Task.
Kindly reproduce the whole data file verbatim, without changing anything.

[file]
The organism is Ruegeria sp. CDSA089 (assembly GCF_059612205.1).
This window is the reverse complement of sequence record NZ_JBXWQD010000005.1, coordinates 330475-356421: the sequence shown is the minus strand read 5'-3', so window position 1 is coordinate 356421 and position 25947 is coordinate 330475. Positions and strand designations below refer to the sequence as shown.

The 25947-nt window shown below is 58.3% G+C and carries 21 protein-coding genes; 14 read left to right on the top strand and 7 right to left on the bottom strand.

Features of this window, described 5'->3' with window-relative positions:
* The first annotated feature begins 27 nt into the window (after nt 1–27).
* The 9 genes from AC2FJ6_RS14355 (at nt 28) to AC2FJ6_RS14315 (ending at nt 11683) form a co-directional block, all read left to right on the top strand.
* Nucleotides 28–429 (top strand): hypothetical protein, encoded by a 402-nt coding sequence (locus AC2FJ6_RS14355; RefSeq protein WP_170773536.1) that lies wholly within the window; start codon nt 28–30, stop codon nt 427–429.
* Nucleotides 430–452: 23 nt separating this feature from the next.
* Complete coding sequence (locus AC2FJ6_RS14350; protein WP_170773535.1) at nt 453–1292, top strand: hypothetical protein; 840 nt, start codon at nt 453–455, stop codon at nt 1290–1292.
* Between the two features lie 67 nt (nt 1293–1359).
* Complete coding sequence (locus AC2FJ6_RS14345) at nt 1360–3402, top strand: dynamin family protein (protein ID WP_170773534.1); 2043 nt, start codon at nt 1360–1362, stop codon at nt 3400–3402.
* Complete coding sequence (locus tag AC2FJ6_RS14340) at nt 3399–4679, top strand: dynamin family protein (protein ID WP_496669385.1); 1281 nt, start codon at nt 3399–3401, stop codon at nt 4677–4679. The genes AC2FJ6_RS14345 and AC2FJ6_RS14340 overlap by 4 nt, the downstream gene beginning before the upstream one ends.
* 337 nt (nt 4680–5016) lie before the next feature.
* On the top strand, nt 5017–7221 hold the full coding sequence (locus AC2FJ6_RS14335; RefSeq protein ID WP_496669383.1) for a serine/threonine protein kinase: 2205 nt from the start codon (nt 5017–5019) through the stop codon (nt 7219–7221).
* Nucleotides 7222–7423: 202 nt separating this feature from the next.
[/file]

The organism is Ruegeria sp. CDSA089 (assembly GCF_059612205.1).
This window is the reverse complement of sequence record NZ_JBXWQD010000005.1, coordinates 330475-356421: the sequence shown is the minus strand read 5'-3', so window position 1 is coordinate 356421 and position 25947 is coordinate 330475. Positions and strand designations below refer to the sequence as shown.

The 25947-nt window shown below is 58.3% G+C and carries 21 protein-coding genes; 14 read left to right on the top strand and 7 right to left on the bottom strand.

Features of this window, described 5'->3' with window-relative positions:
* The first annotated feature begins 27 nt into the window (after nt 1–27).
* The 9 genes from AC2FJ6_RS14355 (at nt 28) to AC2FJ6_RS14315 (ending at nt 11683) form a co-directional block, all read left to right on the top strand.
* Nucleotides 28–429 (top strand): hypothetical protein, encoded by a 402-nt coding sequence (locus AC2FJ6_RS14355; RefSeq protein WP_170773536.1) that lies wholly within the window; start codon nt 28–30, stop codon nt 427–429.
* Nucleotides 430–452: 23 nt separating this feature from the next.
* Complete coding sequence (locus AC2FJ6_RS14350; protein WP_170773535.1) at nt 453–1292, top strand: hypothetical protein; 840 nt, start codon at nt 453–455, stop codon at nt 1290–1292.
* Between the two features lie 67 nt (nt 1293–1359).
* Complete coding sequence (locus AC2FJ6_RS14345) at nt 1360–3402, top strand: dynamin family protein (protein ID WP_170773534.1); 2043 nt, start codon at nt 1360–1362, stop codon at nt 3400–3402.
* Complete coding sequence (locus tag AC2FJ6_RS14340) at nt 3399–4679, top strand: dynamin family protein (protein ID WP_496669385.1); 1281 nt, start codon at nt 3399–3401, stop codon at nt 4677–4679. The genes AC2FJ6_RS14345 and AC2FJ6_RS14340 overlap by 4 nt, the downstream gene beginning before the upstream one ends.
* 337 nt (nt 4680–5016) lie before the next feature.
* On the top strand, nt 5017–7221 hold the full coding sequence (locus AC2FJ6_RS14335; RefSeq protein ID WP_496669383.1) for a serine/threonine protein kinase: 2205 nt from the start codon (nt 5017–5019) through the stop codon (nt 7219–7221).
* Nucleotides 7222–7423: 202 nt separating this feature from the next.